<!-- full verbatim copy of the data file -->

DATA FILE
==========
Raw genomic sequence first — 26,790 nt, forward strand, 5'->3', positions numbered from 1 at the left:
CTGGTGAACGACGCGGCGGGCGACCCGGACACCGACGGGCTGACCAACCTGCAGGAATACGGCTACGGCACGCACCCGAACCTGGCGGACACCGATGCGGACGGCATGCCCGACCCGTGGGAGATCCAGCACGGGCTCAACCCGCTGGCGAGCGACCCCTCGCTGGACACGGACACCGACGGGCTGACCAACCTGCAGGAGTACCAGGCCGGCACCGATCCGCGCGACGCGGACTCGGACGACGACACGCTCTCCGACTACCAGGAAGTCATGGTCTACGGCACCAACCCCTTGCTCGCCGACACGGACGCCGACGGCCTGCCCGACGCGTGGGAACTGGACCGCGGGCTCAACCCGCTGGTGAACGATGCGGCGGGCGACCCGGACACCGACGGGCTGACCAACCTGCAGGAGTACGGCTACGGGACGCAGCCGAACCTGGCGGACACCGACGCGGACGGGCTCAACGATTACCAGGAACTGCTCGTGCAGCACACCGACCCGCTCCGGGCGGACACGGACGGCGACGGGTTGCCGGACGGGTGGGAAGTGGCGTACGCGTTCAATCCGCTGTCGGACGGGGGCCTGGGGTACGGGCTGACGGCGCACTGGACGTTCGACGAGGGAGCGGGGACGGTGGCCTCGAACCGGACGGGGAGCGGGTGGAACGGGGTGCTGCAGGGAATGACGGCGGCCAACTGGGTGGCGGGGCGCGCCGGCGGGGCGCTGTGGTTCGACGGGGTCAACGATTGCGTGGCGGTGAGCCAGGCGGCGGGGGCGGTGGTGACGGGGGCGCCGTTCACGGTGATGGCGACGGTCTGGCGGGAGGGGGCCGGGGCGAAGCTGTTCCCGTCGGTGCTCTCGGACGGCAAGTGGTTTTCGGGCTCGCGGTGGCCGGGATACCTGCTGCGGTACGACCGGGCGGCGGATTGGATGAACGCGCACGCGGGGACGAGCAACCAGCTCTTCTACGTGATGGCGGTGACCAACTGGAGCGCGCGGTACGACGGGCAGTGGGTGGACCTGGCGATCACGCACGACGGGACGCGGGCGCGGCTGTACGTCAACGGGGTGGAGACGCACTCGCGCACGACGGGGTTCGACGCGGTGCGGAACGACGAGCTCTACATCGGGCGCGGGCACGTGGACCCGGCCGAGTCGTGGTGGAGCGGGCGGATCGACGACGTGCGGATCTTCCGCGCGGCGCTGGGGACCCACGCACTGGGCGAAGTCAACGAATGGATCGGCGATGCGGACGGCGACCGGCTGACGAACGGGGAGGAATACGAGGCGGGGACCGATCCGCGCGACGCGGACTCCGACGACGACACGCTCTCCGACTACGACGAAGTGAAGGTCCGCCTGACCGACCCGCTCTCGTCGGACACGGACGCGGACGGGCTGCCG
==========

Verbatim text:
Raw genomic sequence first — 26,790 nt, forward strand, 5'->3', positions numbered from 1 at the left:
CTGGTGAACGACGCGGCGGGCGACCCGGACACCGACGGGCTGACCAACCTGCAGGAATACGGCTACGGCACGCACCCGAACCTGGCGGACACCGATGCGGACGGCATGCCCGACCCGTGGGAGATCCAGCACGGGCTCAACCCGCTGGCGAGCGACCCCTCGCTGGACACGGACACCGACGGGCTGACCAACCTGCAGGAGTACCAGGCCGGCACCGATCCGCGCGACGCGGACTCGGACGACGACACGCTCTCCGACTACCAGGAAGTCATGGTCTACGGCACCAACCCCTTGCTCGCCGACACGGACGCCGACGGCCTGCCCGACGCGTGGGAACTGGACCGCGGGCTCAACCCGCTGGTGAACGATGCGGCGGGCGACCCGGACACCGACGGGCTGACCAACCTGCAGGAGTACGGCTACGGGACGCAGCCGAACCTGGCGGACACCGACGCGGACGGGCTCAACGATTACCAGGAACTGCTCGTGCAGCACACCGACCCGCTCCGGGCGGACACGGACGGCGACGGGTTGCCGGACGGGTGGGAAGTGGCGTACGCGTTCAATCCGCTGTCGGACGGGGGCCTGGGGTACGGGCTGACGGCGCACTGGACGTTCGACGAGGGAGCGGGGACGGTGGCCTCGAACCGGACGGGGAGCGGGTGGAACGGGGTGCTGCAGGGAATGACGGCGGCCAACTGGGTGGCGGGGCGCGCCGGCGGGGCGCTGTGGTTCGACGGGGTCAACGATTGCGTGGCGGTGAGCCAGGCGGCGGGGGCGGTGGTGACGGGGGCGCCGTTCACGGTGATGGCGACGGTCTGGCGGGAGGGGGCCGGGGCGAAGCTGTTCCCGTCGGTGCTCTCGGACGGCAAGTGGTTTTCGGGCTCGCGGTGGCCGGGATACCTGCTGCGGTACGACCGGGCGGCGGATTGGATGAACGCGCACGCGGGGACGAGCAACCAGCTCTTCTACGTGATGGCGGTGACCAACTGGAGCGCGCGGTACGACGGGCAGTGGGTGGACCTGGCGATCACGCACGACGGGACGCGGGCGCGGCTGTACGTCAACGGGGTGGAGACGCACTCGCGCACGACGGGGTTCGACGCGGTGCGGAACGACGAGCTCTACATCGGGCGCGGGCACGTGGACCCGGCCGAGTCGTGGTGGAGCGGGCGGATCGACGACGTGCGGATCTTCCGCGCGGCGCTGGGGACCCACGCACTGGGCGAAGTCAACGAATGGATCGGCGATGCGGACGGCGACCGGCTGACGAACGGGGAGGAATACGAGGCGGGGACCGATCCGCGCGACGCGGACTCCGACGACGACACGCTCTCCGACTACGACGAAGTGAAGGTCCGCCTGACCGACCCGCTCTCGTCGGACACGGACGCGGACGGGCTGCCG